Perennial chard – A sequel

In 2015, I published a blog post entitled ‘Perennial chard’, which has had more hits than any other. Now, I don’t know why precisely people are searching this topic, except from the occasional search term suggesting they are curious to know if indeed chard is perennial.

Unfortunately, these readers will have been disappointed in the post if that is what they wanted to know, as my post simple ponders the possibility that it is. At that time, I was doing an experiment with the first chard I had sown and was waiting for the results.

That patch of chard bolted, which I have observed with all the chard since. In my climate it grows over the summer and can withstand the winter. Then it flowers in the next year and subsequent leaves are very small. As for the stems, they become gnarled and extremely tough – almost too tough to cut through and I imagine they would remain so when cooked.

So, in short, it seems that chard is biennial, at least here. However, it self-seeds readily, which I first observed last spring, after mulching with compost which contained the seeds from the boltings in 2015.

The upshot of this unintended event was that I named 2016 ‘The year of chard’, as the garden was full of the stuff. I ended up giving it away by the armful throughout the winter and spring. Only the guinea pigs who had the last of it never said no!

Now, I have my fresh self-sown crop, which is considerably more manageable. Just a handful of plants, which are still plenty for our needs, though not quite enough for guinea pigs as well.

Swiss chard ‘Bright lights’ 2017

I have tried not to put anymore seeds in the compost bin, although I’m not sure I have succeeded 100%. Still, it would be a shame not to have a crop next year, for the sake of a few misplaced plants. They can at least be removed and I am getting better at being ruthless on that front.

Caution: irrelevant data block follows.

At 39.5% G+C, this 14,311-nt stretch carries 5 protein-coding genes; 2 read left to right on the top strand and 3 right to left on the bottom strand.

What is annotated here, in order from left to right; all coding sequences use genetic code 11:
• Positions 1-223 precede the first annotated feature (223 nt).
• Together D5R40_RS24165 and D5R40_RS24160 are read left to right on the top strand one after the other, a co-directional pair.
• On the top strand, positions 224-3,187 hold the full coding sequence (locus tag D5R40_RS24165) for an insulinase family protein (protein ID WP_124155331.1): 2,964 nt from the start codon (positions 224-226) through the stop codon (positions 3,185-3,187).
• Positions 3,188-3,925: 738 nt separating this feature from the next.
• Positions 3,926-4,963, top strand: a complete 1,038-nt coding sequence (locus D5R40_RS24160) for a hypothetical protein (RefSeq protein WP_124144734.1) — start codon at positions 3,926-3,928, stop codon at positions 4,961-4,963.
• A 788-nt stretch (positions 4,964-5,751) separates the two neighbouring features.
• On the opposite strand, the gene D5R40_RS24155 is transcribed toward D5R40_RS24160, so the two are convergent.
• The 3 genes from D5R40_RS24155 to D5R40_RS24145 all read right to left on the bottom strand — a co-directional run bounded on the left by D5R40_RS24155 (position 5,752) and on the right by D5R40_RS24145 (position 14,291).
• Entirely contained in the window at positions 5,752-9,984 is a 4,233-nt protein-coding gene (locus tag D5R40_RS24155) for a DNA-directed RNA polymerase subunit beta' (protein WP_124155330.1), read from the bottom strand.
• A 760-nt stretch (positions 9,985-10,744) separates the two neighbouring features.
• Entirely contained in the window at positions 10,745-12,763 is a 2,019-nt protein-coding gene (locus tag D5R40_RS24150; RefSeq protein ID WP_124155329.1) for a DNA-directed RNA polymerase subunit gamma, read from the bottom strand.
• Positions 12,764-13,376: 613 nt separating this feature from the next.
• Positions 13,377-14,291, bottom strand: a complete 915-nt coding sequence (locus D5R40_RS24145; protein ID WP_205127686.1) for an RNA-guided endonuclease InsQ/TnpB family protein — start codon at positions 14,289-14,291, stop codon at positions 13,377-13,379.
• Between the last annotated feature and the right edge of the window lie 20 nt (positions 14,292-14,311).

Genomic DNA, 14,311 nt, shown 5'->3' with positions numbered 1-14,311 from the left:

All in all, the packet of seeds I bought three years ago has been one of my best investments. This does make the lack of cucumbers and courgettes less of a let-down. If only my daughter would develop an appetite for it, too.

About Helen

I have always been interesting in living a more environmentally friendly lifestyle and used to do what I could. Now, I have come to realise that we have reached such a point in terms of environmental degradation that it is more important - perhaps - to focus on building resilience. I therefore do as much as I can to reuse, grow my own and encourage a supportive community, for example. I also keep reading and learning all the time.
This entry was posted in Gardening, Permaculture and tagged , , . Bookmark the permalink.

13 Responses to Perennial chard – A sequel

  1. gaiainaction says:

    Very interesting Helen and great to have such a large provision of healthy chard food! And you are going to find this hard to believe but when we came back from Gozo in April the first thing I did was to go to market and buy chard plants as I thought it too late to sow. Well how many months is that ago now….five I think and these chard plants have not grown one inch! Can you believe it? I did put them in a container which I thought would do them fine and the compost was the one I bought. I also gave them some of my liquid food from my composter. So it seems that this summer we are not going to get chard anytime soon!

    • Helen says:

      That is such a shame, Agnes! I think it would have been okay to sow timewise but maybe the seeds would have been unsuccessful, too.

      Another reason for my allowing the chard to self-seed is that now it has presumably naturalised to my garden conditions, it would be a shame to have to start again with new, shop-bought seeds. (I seem to remember the initial sowings didn’t produce particularly impressive results.)

  2. Clare Pooley says:

    I grew chard last year – Bright Lights with their yellow and red stems – and they did really well. Unfortunately, neither my husband nor my daughter would eat it. What a waste of time and effort!

  3. Bright lights are fabulous .. I have them growing in the garden now. My chard or silverbeet doesn’t get to the biennial stage .. too much happening in my garden and my chooks are ever hopeful ๐Ÿ˜ƒ

  4. That was an impressive packet of seeds, Helen. What a beautifully colored vegetable, too.

I love to read about your own experiences and any other feedback you have, so look forward to your comments below.

Fill in your details below or click an icon to log in: Logo

You are commenting using your account. Log Out /  Change )

Twitter picture

You are commenting using your Twitter account. Log Out /  Change )

Facebook photo

You are commenting using your Facebook account. Log Out /  Change )

Connecting to %s

This site uses Akismet to reduce spam. Learn how your comment data is processed.